According to the judgement:
Here, a ReDigi user owns the phonorecord that was created when she purchased and downloaded a song from iTunes to her hard disk. But to sell that song on ReDigi, she must produce a new phonorecord on the ReDigi server. Because it is therefore impossible for the user to sell her “particular” phonorecord on ReDigi, the first sale statute cannot provide a defense. Put another way, the first sale defense is limited to material items, like records, that the copyright owner put into the stream of commerce. Here, ReDigi is not distributing such material items; rather, it is distributing reproductions of the copyrighted code embedded in new material objects, namely, the ReDigi server in Arizona and its users’ hard drives. The first sale defense does not cover this any more than it covered the sale of cassette recordings of vinyl records in a bygone era.
In other words, the statute that ReDigi was relying upon only covers exact articles, not duplicates thereof.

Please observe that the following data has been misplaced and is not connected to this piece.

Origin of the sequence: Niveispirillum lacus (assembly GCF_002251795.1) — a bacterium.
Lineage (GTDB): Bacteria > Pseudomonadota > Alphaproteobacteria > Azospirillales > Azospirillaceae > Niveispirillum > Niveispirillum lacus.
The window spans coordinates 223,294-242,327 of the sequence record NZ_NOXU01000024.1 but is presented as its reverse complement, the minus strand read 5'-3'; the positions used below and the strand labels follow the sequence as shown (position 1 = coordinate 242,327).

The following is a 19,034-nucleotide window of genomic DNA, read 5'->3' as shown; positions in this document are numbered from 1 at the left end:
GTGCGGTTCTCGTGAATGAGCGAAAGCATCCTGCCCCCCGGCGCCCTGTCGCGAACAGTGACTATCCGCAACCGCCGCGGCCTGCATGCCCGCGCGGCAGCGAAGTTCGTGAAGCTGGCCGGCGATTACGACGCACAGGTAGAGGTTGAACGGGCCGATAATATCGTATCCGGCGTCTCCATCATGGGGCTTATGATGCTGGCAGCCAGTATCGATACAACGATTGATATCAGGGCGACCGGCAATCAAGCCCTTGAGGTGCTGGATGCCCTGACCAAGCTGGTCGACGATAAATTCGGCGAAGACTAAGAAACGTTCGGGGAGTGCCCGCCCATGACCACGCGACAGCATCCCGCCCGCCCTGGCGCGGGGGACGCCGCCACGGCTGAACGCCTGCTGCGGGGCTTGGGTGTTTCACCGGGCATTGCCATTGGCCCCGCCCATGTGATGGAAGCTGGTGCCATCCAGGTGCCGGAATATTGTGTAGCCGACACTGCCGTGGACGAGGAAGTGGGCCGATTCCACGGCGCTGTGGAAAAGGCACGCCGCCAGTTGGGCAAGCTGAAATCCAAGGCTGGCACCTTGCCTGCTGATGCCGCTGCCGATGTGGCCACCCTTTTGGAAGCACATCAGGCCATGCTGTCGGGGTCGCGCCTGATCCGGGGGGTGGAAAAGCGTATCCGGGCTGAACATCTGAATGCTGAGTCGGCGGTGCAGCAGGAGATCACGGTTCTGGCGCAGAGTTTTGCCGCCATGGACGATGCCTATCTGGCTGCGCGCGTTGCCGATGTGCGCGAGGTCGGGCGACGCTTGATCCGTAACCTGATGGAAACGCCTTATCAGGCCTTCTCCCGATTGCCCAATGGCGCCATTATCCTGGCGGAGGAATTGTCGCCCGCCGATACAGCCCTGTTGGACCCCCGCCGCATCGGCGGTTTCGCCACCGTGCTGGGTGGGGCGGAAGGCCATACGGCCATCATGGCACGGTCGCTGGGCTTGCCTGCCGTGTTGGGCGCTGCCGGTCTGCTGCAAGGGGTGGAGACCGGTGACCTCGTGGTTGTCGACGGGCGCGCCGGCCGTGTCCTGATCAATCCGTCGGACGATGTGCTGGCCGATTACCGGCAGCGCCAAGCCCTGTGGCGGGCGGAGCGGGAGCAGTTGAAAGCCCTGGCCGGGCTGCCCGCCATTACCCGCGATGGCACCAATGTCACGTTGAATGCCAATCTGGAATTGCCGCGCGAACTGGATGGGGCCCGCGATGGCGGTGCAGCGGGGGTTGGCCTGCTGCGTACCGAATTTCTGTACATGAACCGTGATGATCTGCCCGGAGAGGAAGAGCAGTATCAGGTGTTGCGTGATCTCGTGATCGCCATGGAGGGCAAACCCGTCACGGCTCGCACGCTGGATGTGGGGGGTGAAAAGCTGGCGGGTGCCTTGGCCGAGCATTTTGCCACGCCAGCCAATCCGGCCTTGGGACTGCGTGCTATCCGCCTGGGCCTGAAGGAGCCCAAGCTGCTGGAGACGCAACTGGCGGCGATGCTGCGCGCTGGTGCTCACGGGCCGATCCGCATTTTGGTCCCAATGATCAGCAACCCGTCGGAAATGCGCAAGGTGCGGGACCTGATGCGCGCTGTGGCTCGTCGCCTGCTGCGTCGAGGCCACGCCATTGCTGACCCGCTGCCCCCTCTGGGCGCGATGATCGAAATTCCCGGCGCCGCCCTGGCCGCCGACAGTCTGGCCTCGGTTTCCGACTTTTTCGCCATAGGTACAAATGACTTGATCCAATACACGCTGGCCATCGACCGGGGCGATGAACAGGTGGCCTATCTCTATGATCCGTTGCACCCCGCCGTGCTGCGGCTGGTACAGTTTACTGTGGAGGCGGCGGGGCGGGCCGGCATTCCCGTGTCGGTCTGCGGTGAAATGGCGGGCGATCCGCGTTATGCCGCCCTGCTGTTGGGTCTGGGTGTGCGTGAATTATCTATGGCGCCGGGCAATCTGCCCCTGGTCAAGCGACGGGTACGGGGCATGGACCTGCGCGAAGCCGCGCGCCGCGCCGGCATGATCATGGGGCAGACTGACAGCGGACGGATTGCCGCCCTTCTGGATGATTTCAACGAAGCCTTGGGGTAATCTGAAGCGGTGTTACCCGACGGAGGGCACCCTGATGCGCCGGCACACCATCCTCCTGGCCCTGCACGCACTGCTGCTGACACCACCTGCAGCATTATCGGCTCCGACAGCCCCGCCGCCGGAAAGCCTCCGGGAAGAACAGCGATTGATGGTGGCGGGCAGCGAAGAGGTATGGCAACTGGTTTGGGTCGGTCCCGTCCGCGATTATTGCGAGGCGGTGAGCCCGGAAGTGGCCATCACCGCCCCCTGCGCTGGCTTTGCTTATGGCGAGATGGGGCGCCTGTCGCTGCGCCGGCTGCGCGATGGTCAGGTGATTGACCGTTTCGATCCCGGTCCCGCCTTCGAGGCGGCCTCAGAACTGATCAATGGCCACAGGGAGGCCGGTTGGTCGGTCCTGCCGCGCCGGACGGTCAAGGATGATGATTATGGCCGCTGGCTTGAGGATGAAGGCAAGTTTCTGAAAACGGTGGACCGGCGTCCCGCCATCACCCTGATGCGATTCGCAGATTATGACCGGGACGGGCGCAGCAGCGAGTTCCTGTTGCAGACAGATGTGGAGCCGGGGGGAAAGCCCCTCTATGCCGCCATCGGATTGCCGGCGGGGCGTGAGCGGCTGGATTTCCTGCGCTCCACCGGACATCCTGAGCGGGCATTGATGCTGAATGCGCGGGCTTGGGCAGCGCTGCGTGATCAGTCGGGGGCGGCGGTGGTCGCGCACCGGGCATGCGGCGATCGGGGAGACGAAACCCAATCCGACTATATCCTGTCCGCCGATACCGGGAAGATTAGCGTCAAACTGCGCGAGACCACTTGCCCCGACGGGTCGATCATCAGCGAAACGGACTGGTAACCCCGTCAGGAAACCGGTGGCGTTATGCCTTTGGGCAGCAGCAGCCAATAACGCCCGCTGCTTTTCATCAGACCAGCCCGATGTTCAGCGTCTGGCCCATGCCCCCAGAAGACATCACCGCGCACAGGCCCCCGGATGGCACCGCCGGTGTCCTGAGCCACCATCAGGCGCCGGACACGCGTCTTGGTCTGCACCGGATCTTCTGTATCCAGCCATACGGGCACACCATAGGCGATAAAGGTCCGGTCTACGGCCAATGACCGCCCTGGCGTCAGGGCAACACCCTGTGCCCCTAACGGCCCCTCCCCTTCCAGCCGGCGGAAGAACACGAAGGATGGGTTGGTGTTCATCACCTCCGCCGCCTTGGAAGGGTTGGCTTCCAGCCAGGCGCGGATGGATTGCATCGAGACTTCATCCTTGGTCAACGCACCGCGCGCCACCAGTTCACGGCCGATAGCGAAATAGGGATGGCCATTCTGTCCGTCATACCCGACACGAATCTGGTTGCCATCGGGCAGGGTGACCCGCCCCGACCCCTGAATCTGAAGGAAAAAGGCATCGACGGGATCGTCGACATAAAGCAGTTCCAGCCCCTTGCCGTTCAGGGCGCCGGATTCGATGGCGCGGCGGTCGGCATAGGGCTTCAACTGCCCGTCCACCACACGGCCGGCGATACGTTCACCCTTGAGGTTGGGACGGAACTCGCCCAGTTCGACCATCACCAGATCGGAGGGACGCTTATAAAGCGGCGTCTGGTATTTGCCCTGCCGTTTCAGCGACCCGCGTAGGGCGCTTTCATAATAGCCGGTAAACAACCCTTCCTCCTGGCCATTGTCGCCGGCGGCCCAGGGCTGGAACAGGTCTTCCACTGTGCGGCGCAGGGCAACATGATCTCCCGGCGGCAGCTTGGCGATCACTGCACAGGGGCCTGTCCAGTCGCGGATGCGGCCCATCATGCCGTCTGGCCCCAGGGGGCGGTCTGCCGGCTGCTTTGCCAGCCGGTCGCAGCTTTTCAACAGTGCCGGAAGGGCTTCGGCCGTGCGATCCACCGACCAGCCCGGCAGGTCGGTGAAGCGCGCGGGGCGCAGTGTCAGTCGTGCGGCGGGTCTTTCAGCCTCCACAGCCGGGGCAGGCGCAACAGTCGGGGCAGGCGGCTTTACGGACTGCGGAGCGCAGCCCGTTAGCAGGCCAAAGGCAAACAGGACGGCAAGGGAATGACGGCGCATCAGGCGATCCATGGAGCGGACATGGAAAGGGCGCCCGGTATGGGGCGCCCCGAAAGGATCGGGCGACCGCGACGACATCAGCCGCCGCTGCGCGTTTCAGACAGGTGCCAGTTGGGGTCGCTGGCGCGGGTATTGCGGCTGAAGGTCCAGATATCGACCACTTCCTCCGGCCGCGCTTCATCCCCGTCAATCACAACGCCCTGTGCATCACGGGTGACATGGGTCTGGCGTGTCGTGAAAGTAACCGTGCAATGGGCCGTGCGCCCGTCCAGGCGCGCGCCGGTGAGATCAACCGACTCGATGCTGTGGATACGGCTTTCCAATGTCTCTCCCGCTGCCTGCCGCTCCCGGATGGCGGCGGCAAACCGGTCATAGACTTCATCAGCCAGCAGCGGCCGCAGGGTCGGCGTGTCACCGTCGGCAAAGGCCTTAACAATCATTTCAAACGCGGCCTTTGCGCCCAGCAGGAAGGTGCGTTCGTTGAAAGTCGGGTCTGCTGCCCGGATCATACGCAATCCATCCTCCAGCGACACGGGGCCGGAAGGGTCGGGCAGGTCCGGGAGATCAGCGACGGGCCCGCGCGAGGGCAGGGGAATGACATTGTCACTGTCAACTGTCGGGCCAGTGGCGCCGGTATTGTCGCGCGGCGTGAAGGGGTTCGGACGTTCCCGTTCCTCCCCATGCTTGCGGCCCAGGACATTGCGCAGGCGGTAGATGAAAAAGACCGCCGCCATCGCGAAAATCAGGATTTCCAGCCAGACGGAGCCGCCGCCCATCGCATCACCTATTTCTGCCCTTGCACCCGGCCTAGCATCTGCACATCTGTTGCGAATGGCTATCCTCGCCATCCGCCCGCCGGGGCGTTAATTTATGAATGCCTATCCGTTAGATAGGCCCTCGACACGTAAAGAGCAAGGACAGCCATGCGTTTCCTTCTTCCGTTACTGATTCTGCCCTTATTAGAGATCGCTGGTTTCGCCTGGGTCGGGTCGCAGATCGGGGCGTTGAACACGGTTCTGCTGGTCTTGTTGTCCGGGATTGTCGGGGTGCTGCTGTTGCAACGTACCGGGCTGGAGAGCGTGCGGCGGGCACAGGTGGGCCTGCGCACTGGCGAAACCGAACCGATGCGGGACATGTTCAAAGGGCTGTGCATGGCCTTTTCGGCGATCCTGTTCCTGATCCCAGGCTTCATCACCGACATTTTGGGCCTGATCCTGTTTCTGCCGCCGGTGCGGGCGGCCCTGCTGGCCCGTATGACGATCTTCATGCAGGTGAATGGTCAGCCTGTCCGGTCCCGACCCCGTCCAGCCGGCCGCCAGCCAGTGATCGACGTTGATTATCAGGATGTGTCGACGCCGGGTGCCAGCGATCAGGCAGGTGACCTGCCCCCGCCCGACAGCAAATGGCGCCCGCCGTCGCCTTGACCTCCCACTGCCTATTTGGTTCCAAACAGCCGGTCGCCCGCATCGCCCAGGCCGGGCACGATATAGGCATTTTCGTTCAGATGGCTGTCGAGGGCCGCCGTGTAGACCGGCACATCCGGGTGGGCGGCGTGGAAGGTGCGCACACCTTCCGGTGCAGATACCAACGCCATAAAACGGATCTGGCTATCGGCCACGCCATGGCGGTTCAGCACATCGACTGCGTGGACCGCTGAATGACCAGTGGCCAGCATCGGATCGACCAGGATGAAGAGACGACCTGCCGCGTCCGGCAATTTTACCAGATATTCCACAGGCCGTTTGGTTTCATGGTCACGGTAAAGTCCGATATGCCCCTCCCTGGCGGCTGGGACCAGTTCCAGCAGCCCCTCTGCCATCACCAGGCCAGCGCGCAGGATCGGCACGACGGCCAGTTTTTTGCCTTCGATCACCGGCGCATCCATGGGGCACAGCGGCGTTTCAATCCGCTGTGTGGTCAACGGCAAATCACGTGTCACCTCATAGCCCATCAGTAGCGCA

It’s a different law altogether, but it reminds me of the decisions against music piracy. In those cases, despite a physical copy never exchanging hands and only duplicates being made, it was (and still is) treated as stealing — the equivalent of shoplifting a CD. But when that argument does not favour the labels, digital music files are suddenly (and correctly) duplicates, subject to different rules.
These laws effectively need to be rewritten to comply with digital terminology and structures. It’s now possible to pirate physical objects, albeit in a limited sense. How does that fit into the current legal framework? (Hint: it doesn’t.)